Strike Up the Music!
Even if you've never played an instrument before, you can still learn. The rewards are many, and now's the time to start.
Thursday, June 05, 2008
Photo by Renee Vernon
The Prime Time Band, part of the New Horizons program.
Enjoying the Sunny Side of the Street
Seniors tend to emphasize the positive more than younger people do, and for good reason. As people age, they gain not only life experience but better emotional balance.
Music: It's Play Time!
The ways to get involved making music are as varied as the instruments in a symphony orchestra.
You step into the classroom. Immediately you're embraced by sound—the scuffing of a chair, the clack of an instrument case opening—and washing through it all, the sweet, random sounds of lively chat and laughter.
You finger the clarinet in your hands. It was your daughter's. After all those years of paying for lessons and attending school concerts, now it's your turn. You've dreamed of making your own music—of playing songs you love, songs that make people tap their feet and hum along. And here you are, ready to purse your lips and make your first sound, play your first notes.
You are a musician.
Sound impossible? Far from it. No matter what your age or background, you can take up an instrument tomorrow. And according to the latest research on the many benefits of music, you should—for the good of your body, mind, and spirit.
Getting started isn't as difficult as you might think. Individual and group lessons targeted toward older adults abound at senior centers and community schools for the arts. Senior choruses, many of which started small in residential facilities or senior centers, are growing in size and number. There are even bands and other ensembles created just for elders who are beginning musicians.
The fact is, there's never been more opportunity for you to make music a rich and rewarding part of your life.
More than soothing the savage breast
"If the FDA knew how powerful music was, they'd make it the FDMA," jokes Karl Bruhn, a former marketing executive at Yamaha Music Corporation and often called the father of the music making and wellness movement. "It's healthful," he says, "and there are no side effects."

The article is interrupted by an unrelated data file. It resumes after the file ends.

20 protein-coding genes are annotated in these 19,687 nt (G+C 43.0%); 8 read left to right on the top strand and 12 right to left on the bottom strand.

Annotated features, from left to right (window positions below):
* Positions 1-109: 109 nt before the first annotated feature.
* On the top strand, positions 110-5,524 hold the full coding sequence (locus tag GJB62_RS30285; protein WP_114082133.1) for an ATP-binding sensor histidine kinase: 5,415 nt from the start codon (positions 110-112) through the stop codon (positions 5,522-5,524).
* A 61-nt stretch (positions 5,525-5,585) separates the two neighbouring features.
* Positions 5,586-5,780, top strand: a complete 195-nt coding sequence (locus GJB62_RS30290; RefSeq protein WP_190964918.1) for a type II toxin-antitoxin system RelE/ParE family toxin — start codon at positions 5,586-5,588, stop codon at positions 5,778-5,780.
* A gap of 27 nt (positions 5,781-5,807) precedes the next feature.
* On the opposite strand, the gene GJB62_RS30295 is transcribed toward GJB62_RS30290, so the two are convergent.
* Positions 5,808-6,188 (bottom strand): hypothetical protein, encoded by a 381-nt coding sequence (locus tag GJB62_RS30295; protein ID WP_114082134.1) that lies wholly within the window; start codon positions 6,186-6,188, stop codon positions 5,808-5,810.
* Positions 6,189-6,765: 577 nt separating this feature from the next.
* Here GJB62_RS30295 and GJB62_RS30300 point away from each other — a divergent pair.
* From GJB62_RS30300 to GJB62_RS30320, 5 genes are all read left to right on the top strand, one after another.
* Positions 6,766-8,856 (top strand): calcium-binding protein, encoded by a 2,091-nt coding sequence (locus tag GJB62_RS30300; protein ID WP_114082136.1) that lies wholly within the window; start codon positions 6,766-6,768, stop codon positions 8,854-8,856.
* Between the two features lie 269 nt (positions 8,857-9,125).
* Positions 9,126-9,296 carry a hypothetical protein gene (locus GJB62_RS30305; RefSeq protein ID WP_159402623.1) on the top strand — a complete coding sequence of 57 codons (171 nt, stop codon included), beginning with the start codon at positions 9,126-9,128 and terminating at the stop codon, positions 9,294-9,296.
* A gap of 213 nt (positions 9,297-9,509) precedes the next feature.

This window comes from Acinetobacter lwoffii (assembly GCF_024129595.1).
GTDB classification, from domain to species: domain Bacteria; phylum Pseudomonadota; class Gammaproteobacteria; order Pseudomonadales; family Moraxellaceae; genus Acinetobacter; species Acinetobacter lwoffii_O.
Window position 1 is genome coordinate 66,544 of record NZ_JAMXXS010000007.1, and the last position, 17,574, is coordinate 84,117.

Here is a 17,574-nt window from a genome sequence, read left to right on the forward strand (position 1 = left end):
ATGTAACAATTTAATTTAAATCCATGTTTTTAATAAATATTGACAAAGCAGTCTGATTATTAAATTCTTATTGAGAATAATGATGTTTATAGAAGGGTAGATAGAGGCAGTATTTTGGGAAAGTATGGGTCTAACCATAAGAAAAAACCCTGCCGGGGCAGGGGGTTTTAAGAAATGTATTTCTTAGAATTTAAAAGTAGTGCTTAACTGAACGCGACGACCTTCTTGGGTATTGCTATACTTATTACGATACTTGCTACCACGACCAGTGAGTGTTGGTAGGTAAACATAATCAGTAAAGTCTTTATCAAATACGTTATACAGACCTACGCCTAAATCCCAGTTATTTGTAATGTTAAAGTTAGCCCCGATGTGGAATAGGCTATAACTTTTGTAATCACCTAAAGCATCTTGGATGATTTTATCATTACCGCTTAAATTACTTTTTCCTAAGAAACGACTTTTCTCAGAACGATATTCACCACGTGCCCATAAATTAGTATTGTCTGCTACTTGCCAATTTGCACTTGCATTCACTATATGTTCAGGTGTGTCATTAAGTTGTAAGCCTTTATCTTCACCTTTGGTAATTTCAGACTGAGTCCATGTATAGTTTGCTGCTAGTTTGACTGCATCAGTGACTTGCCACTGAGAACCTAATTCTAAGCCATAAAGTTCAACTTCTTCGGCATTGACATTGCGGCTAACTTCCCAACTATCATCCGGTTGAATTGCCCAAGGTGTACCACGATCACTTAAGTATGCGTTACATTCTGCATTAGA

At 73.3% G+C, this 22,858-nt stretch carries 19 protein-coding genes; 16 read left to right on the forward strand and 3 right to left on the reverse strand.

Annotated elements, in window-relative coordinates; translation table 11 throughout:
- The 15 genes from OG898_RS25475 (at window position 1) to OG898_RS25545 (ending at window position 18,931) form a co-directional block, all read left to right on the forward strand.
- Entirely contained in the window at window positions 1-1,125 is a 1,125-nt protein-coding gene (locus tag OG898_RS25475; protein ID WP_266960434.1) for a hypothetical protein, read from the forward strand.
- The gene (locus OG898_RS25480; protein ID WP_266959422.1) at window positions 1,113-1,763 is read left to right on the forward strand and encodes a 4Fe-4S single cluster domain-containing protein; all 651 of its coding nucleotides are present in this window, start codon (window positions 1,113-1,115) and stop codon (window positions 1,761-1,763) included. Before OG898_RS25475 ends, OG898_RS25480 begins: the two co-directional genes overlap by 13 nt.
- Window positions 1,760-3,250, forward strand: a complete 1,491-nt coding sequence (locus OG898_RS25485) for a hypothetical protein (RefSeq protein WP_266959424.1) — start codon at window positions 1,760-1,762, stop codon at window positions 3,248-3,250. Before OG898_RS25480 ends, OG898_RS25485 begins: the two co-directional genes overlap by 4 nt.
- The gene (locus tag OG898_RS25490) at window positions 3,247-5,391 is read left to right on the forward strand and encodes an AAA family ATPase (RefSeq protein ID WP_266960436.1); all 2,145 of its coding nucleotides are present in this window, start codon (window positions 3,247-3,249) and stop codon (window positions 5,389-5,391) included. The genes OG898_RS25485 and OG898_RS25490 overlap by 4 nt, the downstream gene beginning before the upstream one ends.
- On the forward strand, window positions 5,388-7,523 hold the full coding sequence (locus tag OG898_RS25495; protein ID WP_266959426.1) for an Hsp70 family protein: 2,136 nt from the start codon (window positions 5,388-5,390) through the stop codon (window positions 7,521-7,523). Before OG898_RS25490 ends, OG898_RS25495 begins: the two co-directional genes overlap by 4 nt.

We know intuitively that music can challenge us as well as move us. But research over the last 20 years has shown how extensively music engages our brains, and on a number of levels. When scientists in the late 1980s began to explore how the brain processes music, they unearthed several immediate connections, most notably the correlation between music and spatial reasoning in children, and the well-publicized Mozart Effect, which prompted type-A parents to see blasting Beethoven as a shortcut to academic excellence.
But music is not just good for kids, it turns out. The Music Making and Wellness Project found that retirees who took group keyboard lessons showed better mental and physical health than their non-keyboarding cohorts. The majority of keyboardists not only demonstrated decreased anxiety (which is linked in turn to better cognitive performance, learning, and decision-making), but they also experienced decreased depression and loneliness. In addition, there was an increase in the levels of human growth hormone [hGH]; an hGH decline is associated with osteoporosis, energy levels, wrinkling, sexual function, muscle mass, and aches and pains.
Even degenerative conditions such as dementia appear to be offset by making music. A 1999 study showed that patients with Alzheimer's disease who engaged in four weeks of structured music therapy (interactive sessions that combined drumming and singing along with favorite old and new songs), showed marked rises in melatonin, a neurohormone linked with sleep regulation and believed to influence the immune system. The novice drummers became more active, slept better, and were more cooperative with their nurses.
A year later, another study on drumming pointed to further body benefits. Group "composite" drumming classes, which incorporate a variety of rhythmic activities, appear to boost the function of natural killer cells, which find and destroy cancer and virus-infected cells in the body, according to Dr. Barry Bittman of the Mind-Body Wellness Center in Meadville, Pennsylvania, the study's lead researcher and an advocate of the mind-body benefits of music. "Composite drumming enables people to enjoy myriad psychological and physical benefits," Bittman says. "While immersed in this form of music making, their tension is rapidly transformed into a joyful, moving, and enlivening experience."
The more researchers uncover these multilayered links connecting music and memory, language, reasoning, and overall health, the more we see how deeply rooted in the brain music is. And as many elders can testify, music can be a key to unlocking all kinds of doors.